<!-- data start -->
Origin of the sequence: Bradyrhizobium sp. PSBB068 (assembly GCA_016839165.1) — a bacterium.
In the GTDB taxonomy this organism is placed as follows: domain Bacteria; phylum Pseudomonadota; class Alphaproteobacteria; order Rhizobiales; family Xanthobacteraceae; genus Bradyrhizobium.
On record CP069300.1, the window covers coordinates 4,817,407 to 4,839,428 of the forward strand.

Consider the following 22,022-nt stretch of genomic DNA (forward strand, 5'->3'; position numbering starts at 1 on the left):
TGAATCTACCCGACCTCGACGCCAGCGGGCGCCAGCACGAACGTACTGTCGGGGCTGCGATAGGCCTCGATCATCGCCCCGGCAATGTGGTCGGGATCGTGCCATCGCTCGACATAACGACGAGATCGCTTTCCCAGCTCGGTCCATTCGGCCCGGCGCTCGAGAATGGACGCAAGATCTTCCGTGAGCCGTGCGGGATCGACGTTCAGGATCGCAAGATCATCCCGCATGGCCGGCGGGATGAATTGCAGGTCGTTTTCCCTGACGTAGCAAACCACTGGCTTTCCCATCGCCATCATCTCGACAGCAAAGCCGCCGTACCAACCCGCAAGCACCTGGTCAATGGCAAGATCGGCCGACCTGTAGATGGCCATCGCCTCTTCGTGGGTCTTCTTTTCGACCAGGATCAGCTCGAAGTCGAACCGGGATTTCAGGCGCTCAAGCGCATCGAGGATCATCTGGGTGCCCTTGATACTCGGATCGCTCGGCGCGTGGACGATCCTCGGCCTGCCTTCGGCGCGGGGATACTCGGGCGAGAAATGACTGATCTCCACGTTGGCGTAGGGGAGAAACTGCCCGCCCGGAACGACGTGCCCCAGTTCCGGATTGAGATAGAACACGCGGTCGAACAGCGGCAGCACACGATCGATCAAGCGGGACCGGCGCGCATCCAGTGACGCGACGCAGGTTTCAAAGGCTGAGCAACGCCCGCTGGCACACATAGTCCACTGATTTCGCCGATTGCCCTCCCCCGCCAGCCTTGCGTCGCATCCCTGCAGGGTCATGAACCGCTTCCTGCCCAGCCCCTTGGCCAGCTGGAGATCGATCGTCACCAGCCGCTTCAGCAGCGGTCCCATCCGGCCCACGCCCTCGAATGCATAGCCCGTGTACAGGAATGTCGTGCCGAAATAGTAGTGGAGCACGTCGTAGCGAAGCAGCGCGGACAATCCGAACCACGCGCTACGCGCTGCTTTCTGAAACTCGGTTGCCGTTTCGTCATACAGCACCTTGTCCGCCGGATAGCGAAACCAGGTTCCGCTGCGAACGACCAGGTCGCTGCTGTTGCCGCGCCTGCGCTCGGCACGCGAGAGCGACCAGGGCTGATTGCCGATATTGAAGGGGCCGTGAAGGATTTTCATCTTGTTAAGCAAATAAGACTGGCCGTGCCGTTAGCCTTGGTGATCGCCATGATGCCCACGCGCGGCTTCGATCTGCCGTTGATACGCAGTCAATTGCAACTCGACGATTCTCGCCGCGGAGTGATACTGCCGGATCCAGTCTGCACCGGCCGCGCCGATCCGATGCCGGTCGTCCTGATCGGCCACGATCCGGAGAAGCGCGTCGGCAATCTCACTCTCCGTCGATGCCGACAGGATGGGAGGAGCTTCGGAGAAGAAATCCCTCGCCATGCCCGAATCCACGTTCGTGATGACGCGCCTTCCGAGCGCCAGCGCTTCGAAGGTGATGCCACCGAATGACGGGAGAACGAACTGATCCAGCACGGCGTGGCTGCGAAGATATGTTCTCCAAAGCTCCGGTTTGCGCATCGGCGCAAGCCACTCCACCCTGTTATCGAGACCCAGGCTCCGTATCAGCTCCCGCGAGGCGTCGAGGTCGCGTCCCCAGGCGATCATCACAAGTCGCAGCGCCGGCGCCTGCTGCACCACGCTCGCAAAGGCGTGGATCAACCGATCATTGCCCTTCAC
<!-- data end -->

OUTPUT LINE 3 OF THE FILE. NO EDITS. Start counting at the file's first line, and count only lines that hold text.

On record CP069300.1, the window covers coordinates 4,817,407 to 4,839,428 of the forward strand.